Tuesday, January 12, 2010

FORD: Not About Trucks

Forward Industries (FORD) makes carrying cases for a variety of products from cell phones to medical devices. The company has $20 million of cash and just $2 million of liabilities, yet it trades for just $15 million. Unlike other companies in this position, it is not burning cash, as it has managed to get the business to a more or less break even level. In addition, the company has a few million dollars worth of other current assets as well (in the form of A/R and inventory).

Unfortunately, there are some elements which reduce this stock's appeal as a potential value investment. These elements all have to do with management's intentions. Usually, a company that hasn't made money in the last three years would serve as an acquisition target. In this case, however, management is intent on being an acquirer! The company has hired an investment bank to help it find potential targets, meaning management is itching to spend some of the cash it has on hand.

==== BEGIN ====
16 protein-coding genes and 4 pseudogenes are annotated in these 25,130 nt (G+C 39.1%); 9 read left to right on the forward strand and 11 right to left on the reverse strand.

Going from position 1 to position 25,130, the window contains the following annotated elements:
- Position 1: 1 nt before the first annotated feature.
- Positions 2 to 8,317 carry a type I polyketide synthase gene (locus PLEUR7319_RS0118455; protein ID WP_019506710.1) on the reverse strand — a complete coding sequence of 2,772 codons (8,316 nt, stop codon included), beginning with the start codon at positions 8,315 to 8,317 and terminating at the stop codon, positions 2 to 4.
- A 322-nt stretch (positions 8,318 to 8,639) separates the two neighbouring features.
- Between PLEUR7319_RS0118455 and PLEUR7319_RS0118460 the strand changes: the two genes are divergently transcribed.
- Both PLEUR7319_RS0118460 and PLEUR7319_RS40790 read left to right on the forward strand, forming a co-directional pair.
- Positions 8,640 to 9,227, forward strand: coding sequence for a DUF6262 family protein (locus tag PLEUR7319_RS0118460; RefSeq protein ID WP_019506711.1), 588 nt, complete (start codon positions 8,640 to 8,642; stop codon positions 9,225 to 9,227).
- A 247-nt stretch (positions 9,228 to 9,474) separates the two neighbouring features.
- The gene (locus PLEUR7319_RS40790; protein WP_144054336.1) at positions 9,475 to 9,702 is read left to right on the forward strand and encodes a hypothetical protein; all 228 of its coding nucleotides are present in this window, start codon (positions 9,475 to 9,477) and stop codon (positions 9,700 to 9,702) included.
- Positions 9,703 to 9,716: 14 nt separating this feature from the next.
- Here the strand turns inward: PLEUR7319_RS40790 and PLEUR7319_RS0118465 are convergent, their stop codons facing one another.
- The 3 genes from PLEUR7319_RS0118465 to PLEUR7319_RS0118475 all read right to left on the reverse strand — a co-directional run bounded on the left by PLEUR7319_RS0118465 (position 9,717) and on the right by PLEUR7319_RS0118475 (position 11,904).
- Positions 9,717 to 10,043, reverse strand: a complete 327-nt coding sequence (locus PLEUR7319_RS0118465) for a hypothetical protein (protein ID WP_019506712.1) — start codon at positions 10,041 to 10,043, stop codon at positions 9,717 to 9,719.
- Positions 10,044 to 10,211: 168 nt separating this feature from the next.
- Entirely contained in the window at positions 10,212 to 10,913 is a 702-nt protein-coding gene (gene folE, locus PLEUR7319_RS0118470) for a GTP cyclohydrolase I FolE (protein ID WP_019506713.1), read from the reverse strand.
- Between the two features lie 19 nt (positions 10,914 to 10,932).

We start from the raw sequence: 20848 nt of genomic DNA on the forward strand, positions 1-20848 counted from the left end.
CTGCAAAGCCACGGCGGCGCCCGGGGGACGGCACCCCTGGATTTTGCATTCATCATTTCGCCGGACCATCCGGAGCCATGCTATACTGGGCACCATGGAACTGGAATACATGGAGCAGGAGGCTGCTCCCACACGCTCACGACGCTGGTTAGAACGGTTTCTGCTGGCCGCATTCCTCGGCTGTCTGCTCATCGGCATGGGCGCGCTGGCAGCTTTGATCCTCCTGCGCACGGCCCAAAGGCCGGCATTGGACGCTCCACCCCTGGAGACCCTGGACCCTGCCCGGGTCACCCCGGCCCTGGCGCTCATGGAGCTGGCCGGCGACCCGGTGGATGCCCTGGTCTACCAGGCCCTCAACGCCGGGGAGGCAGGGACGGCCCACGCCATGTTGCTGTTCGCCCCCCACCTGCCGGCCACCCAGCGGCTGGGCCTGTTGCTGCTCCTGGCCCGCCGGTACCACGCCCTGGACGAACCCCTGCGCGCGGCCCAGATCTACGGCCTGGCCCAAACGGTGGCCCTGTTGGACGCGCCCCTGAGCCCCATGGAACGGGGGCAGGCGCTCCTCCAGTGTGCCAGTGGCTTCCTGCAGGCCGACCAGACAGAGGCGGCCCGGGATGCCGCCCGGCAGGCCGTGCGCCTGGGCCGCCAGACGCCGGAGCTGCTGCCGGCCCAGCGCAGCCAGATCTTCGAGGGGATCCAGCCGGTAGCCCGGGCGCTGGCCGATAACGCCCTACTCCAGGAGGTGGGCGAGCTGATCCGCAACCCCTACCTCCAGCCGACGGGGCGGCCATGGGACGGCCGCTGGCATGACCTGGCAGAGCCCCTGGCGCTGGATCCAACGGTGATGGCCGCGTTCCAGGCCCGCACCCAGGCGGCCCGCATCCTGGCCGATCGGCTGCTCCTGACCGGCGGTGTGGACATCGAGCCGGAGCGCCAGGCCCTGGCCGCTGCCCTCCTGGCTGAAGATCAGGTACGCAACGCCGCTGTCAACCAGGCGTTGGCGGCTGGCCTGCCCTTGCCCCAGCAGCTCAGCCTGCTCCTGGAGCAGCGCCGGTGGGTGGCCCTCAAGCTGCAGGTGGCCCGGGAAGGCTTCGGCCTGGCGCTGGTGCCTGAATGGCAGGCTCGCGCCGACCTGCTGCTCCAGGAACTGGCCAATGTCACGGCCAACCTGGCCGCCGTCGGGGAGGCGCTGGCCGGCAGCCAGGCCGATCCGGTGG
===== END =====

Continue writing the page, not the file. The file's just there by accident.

Why might management not be interested in making a move that would increase share value (e.g. a special dividend, share buyback, or sale to another company)? One reason is the company's incentive scheme. Unfortunately, management's annual salaries represent several times their ownership stake in the company! As such, management is likely more interested in preserving their jobs and growing the company so that its reputation, status and salary continues to grow.

Management also appears cognizant that a large number of shareholders are opposed to acquisitions and would prefer the cash to be paid out. This can be seen by the way management is trying to alter the corporation's articles to reduce the number of shareholder votes necessary in order to approve an acquisition (Voting Item #3)!

Sometimes, a company can look like a value play, but management's incentives are not aligned with shareholders, and as such reducing the gap between price and value is not a priority. In such situations, investors may wish to steer clear or demand a larger margin of safety.

Disclosure: None

1 comment:

Nick Gogerty said...

Nice story. this is the kind of analysis that makes common sense. typical finance would look at the VaR etc. and probably allocate to what is basically a bet on a management team making an unknown bet. the uncertainty in the investment is very high and would make no sense.